Sunday, September 26, 2010


I may be over-reaching here but I do believe John Lennon knew my heart before I did. His music did, at any rate. For the longest time I carried his songs with me wherever I went and like a UN interpreter, they had the ability to translate emotional experiences into bite-sized chunks my mind could easily digest. I told no one.

I grew older & did the things I was supposed to do - scrape past the big exams, get a job, be reckless with my heart etc. When I was 28, I willed my circumstances into buying me a ticket to New York. Incredible things had happened to me on the inside. No one knew on the outside.
For some reason, even as young as 10 years old, I had hitched my hopes on New York City. As if it were the promise land. What does a 10 year old Indian girl (pre-cable television, pre-Internet) want from New York City? I really don't know. All I had was a withered, worn out air-ticket with the letters JFK etched out next to my name. When I was one my mother had carted me along when she visited her sister in the States. The ticket, which she'd allowed me to keep, had grown into a myth that I could barely contain.

New York City was everything I'd imagined and I could hardly stand it. I went numb. I would walk the streets of Manhattan everyday. Penn Station was the imaginary pole to which I tethered myself, stretching the imaginary rope as far as I could, as I wandered around. There were the crazy Doomsday roadside fatalists, the pavement artists, the musicians, the flirtatious doormen, the snobbish salesgirls, the nice salesgirls, the Bangaldeshi umbrella vendors. My crazy would have fit right in there. But I told no one.

And then one day my friend took me to Central Park West. We stood outside the Dakota Building for what felt like eternity. Wasn't that long at all, actually. I didn't really want to stand where John Lennon was shot dead. We crossed the street and entered the park. It's funny now, looking back I have to remind myself that my friend was with me. It played out so differently in my head. I walked into the park, walked down the path and came upon this:

Strawberry Fields Memorial to John Lennon: Central Park, NYC

There were a few benches around the Imagine mosaic. Not too many people - a backpacker with a tiny boombox playing Lennon's songs, a balloon vendor, a father explaining Lennon to his son, a vagrant and me. The numbness inside turned to something else and began to swell. Lennon's music had always been my permission to feel. Now I was here. He was all around. And no one knew.

I sat until sitting there lost all meaning. Until it became just another bench in just another park and it began to get dark. I guess my friend & I must've walked back to his car, we would've stopped by for dinner somewhere, then driven straight on through to his home in New Jersey. The heartswell would have settled into numbness again by the time we reached. We would've both sat on his balcony and puffed our cigarettes. Him inhaling smoke in his corner & I, exhaling, in mine.


  1. its like a fictional story,nice one,enjoyed a lot..

  2. Wonderful story Miss Aquatic, and one to which I can relate.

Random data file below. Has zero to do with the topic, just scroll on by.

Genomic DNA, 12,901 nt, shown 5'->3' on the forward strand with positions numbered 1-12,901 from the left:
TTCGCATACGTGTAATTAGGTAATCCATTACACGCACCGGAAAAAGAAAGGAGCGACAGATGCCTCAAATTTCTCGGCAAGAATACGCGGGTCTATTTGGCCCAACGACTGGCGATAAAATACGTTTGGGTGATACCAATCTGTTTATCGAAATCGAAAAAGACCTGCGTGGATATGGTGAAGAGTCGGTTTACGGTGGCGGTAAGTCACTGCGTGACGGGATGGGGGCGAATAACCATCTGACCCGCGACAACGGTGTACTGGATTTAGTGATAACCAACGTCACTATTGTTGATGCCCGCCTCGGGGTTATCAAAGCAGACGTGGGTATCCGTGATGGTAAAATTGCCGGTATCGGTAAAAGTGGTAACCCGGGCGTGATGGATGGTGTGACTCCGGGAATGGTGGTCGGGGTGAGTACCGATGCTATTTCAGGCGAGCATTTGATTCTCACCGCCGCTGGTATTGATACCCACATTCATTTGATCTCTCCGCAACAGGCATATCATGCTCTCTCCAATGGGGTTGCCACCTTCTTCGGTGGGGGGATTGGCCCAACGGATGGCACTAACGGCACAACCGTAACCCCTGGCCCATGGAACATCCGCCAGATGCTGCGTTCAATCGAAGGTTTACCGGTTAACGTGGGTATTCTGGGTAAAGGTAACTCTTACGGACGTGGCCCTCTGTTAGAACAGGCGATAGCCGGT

I was fortunate to grow up with the Beatles - I was five when they first broke big in America. I was too young to go to one of their concerts, but my mother, in a spirit of selfless sacrifice, took me to the theater to see A Hard Day's Night and Help!, where there was also plenty of screaming.

    Everyone had their favorite Beatle. In the beginning I liked Ringo best - he looked so friendly, got the funniest bits in the movies, and besides, what little boy wouldn't enjoy beating hell out of a drum kit all day? But later I transferred my allegiance to John. He wore glasses (like me!), and songs like Strawberry Fields, A Day in the Life, and All You Need Is Love seemed to suggest areas of freedom and possibility that were like glimpses of light in a long, dark tunnel.

    Decades have passed, and the Beatles' music still works for me. I think Norman Mailer was right to call Lennon "a genius of the spirit." And this poem, by Charles Bukowski, always makes me remember Beatle John:


    To work with an art form
    does not mean to
    screw off like a tape-worm
    with his belly full,
    nor does it justify grandeur
    or greed, nor at all times
    seriousness, but I would guess
    that it calls upon the best men
    at their best times,
    and when they die
    and something else does not,
    we have seen the miracle of immortality:
    men arrived as men,
    departed as gods –
    gods we knew were here,
    gods that now let us go on
    when all else says stop.

  3. Thank you so much for dropping by & reading....and for sharing that lovely Bukowski poem. The 'something else that does not' die is what helps so many of us get from one day to the next.
    It also brings us together. The Beatles & Lennon have helped me make some great friends & acquaintances along the way.

    I was 15-16 when I first became aware of how Lennon died and I remember that precise night when it hit home. I sat on my balcony and bawled my eyes out. My sister thought I was nuts, especially since he'd been dead for 25 odd yrs.

  4. John Lennon's assassination was very hard to accept. William Shawn, long-time editor of The New Yorker, assessed the situation as well as anyone. I posted his little Talk of the Town entry here: